Tig Notaro Seemingly Referenced Louis CK's Alleged Misconduct Many Times — You Just Weren't Listening

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On Thursday, Nov. 9, a report was published in the New York Times, detailing five women's accusations of sexual misconduct from Louis C.K. But this isn't entirely new news, as rumors surrounding the comedian allegedly masturbating in front of women have been circulating for quite some time. In fact, stand-up comedian Tig Notaro has called out Louis C.K. several times, or at least alluded to his alleged actions, way ahead of the Times report. (As far as the allegations detailed in the Times, C.K.'s publicist told the publication, "Louis is not going to answer any questions." Bustle also reached out to his rep, but did not receive an immediate response.)

UPDATE: On Friday, Nov. 10, Louis C.K. released a statement to Bustle through his rep, admitting his wrongdoing. He said of the accusations, "These stories are true." You can read the statement in its entirety here.

EARLIER: In case you're not as familiar with Notaro, she's behind the Amazon series One Mississippi. That same series has C.K. listed as an executive producer, and the two of them worked together in the past. However, she told the Times, she feels "trapped" by being connected to him. She said, "Sadly, I’ve come to learn that Louis C.K.’s victims are not only real, but many are actual friends of mine within the comedy community."

She also told the publication that she was supporting those who were courageous “to speak up against such a powerful figure... as well as the multitude of women still out there, not quite ready to share their nightmares.” While she was much more direct in her recent statements to the Times, this isn't the only instance where she made her feelings about C.K. known. Here's a look back at her history of speaking out.

This 2016 Interview

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As this YouTube clip suggests, the person she's referencing as a "weirdo" could be C.K. She's talking about her Amazon show, but says,

Notaro then pauses and admits she's being "cryptic." She then says, "I don't want anything so bad that I'm going to bend to weirdos."

Clown Sketch Similarities

Earlier this year, Louis C.K. appeared on SNL, where he participated in a sketch about a guy hiring his own clown. However, Notaro called him out for seemingly copying her short film called Clown Service. According to the Entertainment Weekly, Notaro released a statement about the similarities. Here's an excerpt:

She also made sure to clarify, "Louis C.K. and I have not communicated in any way for nearly a year and a half."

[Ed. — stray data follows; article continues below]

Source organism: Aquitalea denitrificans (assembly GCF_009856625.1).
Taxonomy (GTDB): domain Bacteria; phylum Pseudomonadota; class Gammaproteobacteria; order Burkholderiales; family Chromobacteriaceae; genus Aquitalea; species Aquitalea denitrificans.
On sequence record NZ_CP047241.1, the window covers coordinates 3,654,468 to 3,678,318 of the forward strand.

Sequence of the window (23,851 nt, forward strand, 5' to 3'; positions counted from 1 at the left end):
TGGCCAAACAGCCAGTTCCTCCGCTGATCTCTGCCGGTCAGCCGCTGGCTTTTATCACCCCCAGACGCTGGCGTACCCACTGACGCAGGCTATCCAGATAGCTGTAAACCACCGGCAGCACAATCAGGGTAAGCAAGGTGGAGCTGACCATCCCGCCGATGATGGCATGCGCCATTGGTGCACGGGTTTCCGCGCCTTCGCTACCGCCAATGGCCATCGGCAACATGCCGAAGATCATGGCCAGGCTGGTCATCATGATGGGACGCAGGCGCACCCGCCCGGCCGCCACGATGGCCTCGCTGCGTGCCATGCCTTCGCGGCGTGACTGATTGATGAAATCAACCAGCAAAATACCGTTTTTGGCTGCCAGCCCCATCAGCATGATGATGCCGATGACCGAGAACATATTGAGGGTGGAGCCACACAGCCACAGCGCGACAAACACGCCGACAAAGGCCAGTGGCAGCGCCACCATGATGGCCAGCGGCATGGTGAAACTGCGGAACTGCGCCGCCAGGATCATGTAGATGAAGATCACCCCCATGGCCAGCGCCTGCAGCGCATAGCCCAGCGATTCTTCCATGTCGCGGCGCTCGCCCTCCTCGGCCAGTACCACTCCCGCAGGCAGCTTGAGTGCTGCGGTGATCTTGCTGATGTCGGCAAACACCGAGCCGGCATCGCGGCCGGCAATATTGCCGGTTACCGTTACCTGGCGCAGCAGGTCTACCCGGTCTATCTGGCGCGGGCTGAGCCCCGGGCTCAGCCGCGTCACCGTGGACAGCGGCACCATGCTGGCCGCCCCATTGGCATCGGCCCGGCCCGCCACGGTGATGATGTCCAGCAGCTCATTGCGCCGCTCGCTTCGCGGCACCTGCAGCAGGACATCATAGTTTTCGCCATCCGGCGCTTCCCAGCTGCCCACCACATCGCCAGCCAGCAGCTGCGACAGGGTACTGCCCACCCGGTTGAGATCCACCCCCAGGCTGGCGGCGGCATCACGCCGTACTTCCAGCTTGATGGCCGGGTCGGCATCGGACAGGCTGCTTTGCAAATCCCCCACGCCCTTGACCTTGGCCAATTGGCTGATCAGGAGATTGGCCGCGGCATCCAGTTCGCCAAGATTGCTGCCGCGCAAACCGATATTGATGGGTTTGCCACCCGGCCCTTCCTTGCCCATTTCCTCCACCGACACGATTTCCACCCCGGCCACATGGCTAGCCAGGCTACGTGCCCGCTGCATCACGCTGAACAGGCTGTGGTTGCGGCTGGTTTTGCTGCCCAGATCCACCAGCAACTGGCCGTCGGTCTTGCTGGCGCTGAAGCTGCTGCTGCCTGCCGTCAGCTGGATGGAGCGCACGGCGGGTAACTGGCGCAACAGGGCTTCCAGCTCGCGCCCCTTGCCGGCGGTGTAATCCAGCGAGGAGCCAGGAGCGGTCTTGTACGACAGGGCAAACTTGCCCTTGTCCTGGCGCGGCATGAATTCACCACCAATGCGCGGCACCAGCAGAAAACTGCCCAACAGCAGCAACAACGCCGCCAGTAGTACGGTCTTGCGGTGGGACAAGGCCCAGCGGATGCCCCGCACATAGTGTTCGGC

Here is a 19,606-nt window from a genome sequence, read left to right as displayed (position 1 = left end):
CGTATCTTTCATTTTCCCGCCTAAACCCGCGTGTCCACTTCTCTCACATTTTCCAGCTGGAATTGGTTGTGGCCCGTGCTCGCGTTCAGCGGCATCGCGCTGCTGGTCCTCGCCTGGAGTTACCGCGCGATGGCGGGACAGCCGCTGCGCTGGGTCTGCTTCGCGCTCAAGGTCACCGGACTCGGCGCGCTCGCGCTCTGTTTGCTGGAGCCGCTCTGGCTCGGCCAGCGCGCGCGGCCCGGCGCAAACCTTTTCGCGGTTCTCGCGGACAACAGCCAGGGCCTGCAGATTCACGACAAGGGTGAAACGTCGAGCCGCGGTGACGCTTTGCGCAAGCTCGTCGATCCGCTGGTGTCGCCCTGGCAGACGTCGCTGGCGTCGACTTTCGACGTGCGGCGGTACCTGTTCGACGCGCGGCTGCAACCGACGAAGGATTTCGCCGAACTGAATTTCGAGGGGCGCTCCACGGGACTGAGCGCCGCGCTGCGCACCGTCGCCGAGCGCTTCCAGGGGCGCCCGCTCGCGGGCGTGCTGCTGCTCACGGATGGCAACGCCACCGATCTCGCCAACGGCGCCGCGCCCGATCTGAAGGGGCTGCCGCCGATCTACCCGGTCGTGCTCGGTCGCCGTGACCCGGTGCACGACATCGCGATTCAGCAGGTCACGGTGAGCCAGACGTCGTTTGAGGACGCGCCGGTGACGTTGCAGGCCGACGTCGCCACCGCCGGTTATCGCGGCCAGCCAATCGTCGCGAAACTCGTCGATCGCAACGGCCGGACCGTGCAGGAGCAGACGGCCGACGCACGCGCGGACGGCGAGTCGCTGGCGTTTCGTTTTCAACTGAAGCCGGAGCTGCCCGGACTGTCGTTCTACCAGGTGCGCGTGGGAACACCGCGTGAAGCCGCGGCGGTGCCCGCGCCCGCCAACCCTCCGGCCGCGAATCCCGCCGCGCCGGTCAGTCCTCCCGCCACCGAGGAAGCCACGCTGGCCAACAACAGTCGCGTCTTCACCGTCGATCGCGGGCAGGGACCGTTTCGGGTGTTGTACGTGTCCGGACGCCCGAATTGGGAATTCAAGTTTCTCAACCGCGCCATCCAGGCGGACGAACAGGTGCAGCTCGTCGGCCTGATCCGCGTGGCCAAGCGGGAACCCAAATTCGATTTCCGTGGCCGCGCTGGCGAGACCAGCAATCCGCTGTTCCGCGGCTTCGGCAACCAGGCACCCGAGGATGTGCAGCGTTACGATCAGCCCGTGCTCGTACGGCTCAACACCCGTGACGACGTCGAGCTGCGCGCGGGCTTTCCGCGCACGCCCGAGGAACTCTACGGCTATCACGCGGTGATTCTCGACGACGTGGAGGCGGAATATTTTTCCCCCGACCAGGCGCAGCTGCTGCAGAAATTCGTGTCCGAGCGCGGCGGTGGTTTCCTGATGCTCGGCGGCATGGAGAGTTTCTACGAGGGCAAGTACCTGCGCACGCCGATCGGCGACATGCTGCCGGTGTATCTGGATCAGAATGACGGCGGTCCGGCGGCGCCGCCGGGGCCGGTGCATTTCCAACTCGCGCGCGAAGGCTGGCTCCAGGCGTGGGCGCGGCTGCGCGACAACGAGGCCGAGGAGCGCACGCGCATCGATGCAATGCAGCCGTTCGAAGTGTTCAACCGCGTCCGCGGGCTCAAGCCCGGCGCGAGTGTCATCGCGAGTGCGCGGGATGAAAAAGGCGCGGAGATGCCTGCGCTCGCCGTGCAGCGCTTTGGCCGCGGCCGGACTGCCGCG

An Interview Distancing Herself From Him

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In August, Notaro distanced herself from C.K. during an interview with The Daily Beast. Ahead of One Mississippi Season 2's release, she said he had "nothing to do with the show" any more, despite his executive producer credit. She elaborated:

She also claimed the pair don't talk after "an incident." And when it comes to topics like sexual assault and allegations tied to the subject, Notaro added, "I think it’s important to take care of that, to handle that, because it’s serious to be assaulted. It’s serious to be harassed. It’s serious, it’s serious, it’s serious." (According to the Times, C.K. previously said of the misconduct allegations, "If you actually participate in a rumor, you make it bigger and you make it real." He also claimed, "No. They’re rumors, that’s all that is.”)

Speaking of covering these topics on her show, Notaro also told the Daily Beast, "We of course want to create comedy, but we also really, really feel like we have the opportunity to do something with One Mississippi, because it does not stop." This segues into the next item on the list.

A Season 2 Episode Of One Mississippi

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In Notaro's show, there's a Season 2 episode of One Mississippi where a woman sits in a meeting at the radio show where she works and her male colleague masturbates under his desk in front of her. He even appears to finish, reaching for a tissue while the woman looks visibly uncomfortable. While Vanity Fair notes the similarities between the scene and the C.K. rumors that were known at the time, Notaro did tell the publication, "I really shouldn’t say anything more about him."

Back in September, Notaro did, however, tell The Hollywood Reporter, of the episode, "We wanted to show that you can be assaulted without even being touched." Given the nature of allegations circulating, that's a pertinent message to keep in mind.

If you or someone you know has been sexually assaulted, call the National Sexual Assault Telephone Hotline at 800-656-HOPE (4673) or visit online.rainn.org.